Flying High with How to Train Your Dragon

16-Apr-10 2:48 PM by
Filed under Reviews; 4 comments.

Currently playing in theaters is How to Train Your Dragon, a CGI film based on the first in Cressida Cowell's series of children's books. Set in a Nordic village, the story is that of Hiccup, the Viking chieftain's son who's more intellectual and sensitive than his brawny, boisterous brethren. Their island is constantly besieged by dragons, which come in dozens of breeds, the most terrifying of which is the mysterious Night Fury. When Hiccup secretly captures one of these creatures of myth, he must decide if his loyalty lies with his family or with his heart.

At its root, the tale is a familiar one, with aspects of everything from Old Yeller to Avatar. The main plot focuses on the developing relationship between a boy and an animal, the latter which behaves in ways very familiar to any dog owner. As each character has or is building a relationship to each other, there are no true villains in this story, which makes for some incredibly tense moments: everyone is simply trying to do what's right based on the information available to him or her, sometimes leading to decisions that hurt others. The audience can hope only that everything turns out for the best.

Any film with dragons perforce features plenty of flying sequences, and How to Train Your Dragon's are to die for. There's excitement as rider and beast learn to coordinate their movements, bliss as they experience sights never before seen by man, and tension as the duo act in harmony to save their loved ones. I dream, both asleep and awake, about being able to fly, and Hiccup's experience are some of the most enviable I've encountered — and that's based on a 2D showing of the film; it's also available (as most CGI films are nowadays) in 3D.

The imagery is accompanied by excellent voice acting. Those I recognized were Gerard Butler (300) as Chief Stoick, with bit parts played by David Tennant (Dr. Who) and Jonah Hill. Most notably, 28-year-old Jay Baruchel plays Hiccup with great zeal, imbuing the character with sarcasm, frustration, and wonder.

How to Train Your Dragon is rated PG and is an appropriate experience for parents to share with their children. Some of Hiccup's tactics defy logic, his flying companion ultimately conveys little of the fear found in Tolkien's dragons, and the final action sequence reminds me of Iron Man's. But the conclusion doesn't uniformly leave the village and its inhabitants better than before — an unexpected twist that can prove a valuable talking point for families.


You Say 'Cute,' I Say 'Special'

On his Facebook page, fantasy author R. A. Salvatore commented about this film, "I'm not a big fan of 3D … but this one gets a big thumbs' up from me. The graphics were simply amazing, and the story was charming." I'll add my own endorsement to that weightier one. Will the remaining seven books be translated to film? We can only hope!

The 2007 Hiphop Awards

08-Jan-08 4:58 PM by
Filed under Films; Comments Off on The 2007 Hiphop Awards

Golden Globes cancelled? Oscars to be cancelled next? Never fear! It is time for Hiphopguy23 to reveal his personal choices for 2007's best in cinema.

Disclaimer: Hiphopguy23 has not seen every movie released in 2007. In fact, of the 500 or so movies released, Hiphopguy23 has only seen about 20.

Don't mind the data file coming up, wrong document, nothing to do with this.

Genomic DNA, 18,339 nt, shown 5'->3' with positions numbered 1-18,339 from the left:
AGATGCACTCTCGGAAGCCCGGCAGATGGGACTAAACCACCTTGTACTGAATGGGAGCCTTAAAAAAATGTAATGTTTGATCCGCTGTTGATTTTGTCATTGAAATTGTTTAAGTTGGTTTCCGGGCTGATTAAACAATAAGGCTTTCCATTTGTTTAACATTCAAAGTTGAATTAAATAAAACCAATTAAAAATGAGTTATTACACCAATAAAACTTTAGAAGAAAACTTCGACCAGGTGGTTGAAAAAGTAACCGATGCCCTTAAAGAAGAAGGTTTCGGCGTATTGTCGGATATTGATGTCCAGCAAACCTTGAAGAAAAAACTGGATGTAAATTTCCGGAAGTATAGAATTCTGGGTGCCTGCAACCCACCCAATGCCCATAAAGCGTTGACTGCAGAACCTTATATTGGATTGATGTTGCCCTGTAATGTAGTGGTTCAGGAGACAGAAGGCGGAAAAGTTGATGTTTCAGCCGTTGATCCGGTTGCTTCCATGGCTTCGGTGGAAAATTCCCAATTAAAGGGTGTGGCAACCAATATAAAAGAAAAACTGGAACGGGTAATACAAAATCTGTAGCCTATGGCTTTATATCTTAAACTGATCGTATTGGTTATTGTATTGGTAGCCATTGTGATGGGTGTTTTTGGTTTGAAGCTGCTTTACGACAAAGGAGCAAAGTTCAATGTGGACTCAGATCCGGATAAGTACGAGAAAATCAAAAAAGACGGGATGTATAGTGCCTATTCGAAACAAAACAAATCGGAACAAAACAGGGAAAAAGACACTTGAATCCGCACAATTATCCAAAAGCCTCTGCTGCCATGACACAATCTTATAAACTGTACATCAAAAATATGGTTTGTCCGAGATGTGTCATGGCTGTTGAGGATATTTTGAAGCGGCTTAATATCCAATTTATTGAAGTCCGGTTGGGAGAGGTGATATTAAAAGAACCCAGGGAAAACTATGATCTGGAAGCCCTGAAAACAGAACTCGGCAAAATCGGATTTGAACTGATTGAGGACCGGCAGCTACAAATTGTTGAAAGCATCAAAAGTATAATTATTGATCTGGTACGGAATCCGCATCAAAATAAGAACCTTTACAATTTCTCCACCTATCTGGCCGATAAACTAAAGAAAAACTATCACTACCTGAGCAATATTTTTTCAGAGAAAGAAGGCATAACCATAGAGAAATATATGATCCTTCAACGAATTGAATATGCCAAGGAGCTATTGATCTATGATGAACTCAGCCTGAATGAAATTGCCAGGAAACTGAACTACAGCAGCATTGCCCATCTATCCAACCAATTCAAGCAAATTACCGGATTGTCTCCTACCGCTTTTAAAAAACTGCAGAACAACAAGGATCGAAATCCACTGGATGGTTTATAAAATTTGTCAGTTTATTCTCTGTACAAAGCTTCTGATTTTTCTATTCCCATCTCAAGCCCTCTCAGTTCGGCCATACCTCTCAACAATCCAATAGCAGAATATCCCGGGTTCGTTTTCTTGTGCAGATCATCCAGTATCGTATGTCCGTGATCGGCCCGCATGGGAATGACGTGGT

Disclaimer 2: Hiphopguy23 plans on seeing more 2007 releases, but the movies he most wants to see are currently in that unavoidable limbo between theaters and DVD. Therefore, these awards are subject to change.

With that, away we go!

BEST MOVIE: 300. This is the type of movie that revolutionizes film making, like The Matrix or The Sixth Sense. Expect a horde of rip-offs in the near future.

BEST ACTOR: Gerard Butler. Hiphopguy23 can't decide if this award is for 300 or P.S. I Love You. He plays drastically different characters in both movies, equally effectively.

BEST SUPPORTING ACTOR: James Marsden (Enchanted). If you remember him as the ultra-cool Cyclops in X-Men or the fiance of Lois Lane in Superman Returns, you will be astonished to see him as a cartoonish doofus in Enchanted.

BEST ACTRESS: Keri Russell (Waitress). For someone used to seeing her as Felicity, it is remarkable how effortlessly she becomes an abused piemaker from the South.

BEST SUPPORTING ACTRESS: Hiphopguy23 is torn here. He liked Cheryl Hines and Adrienne Shelley in Waitress and Gina Gershon and Kathy Bates in P.S. I Love You. He might even give consideration to Lena Headey in 300. Hiphopguy23 is going to put this award on hold and hopes he sees a stand-out supporting actress in the movies he has yet to see.

BEST DOCUMENTARY: SiCKO. SiCKO narrowly edges Maxed Out just because it was more memorable. Michael Moore sailing to Cuba to get health care? Hysterical! At the other extreme, if there were an award for Worst Documentary, then the Ralph Nader documentary, An Unreasonable Man, would win. What a bunch of meaningless information that could be found on Wikipedia.

BEST SCORE: Music and Lyrics. This movie narrowly edges out Enchanted just because, nearly a year later, Hiphopguy23 is still singing "I've been sleeping with a clown above my bed."

WORST MOVIE: The Last Mimzy and The Water Horse (tie). Both of these movies were billed as the next E.T. but they should have been billed as the next T.P. because Hiphopguy23 could wipe his [Censored! -Ed]

ONE-TIME BONUS AWARD!

MOST OVERRATED MOVIE: Once. Boy, whenever a movie does well at Sundance, the critics rave about it like it's the next Casablanca. If you really want to listen to two hours of sub-par Irish rock, Hiphopguy23 suggests putting your Sinéad O'Connor CD on repeat.

Well, that's it. Let Hiphopguy23 know which 2007 movies should have won, and maybe he'll actually go out and see them. Ta-ta for now.

See also: Update to the 2007 Hiphop Awards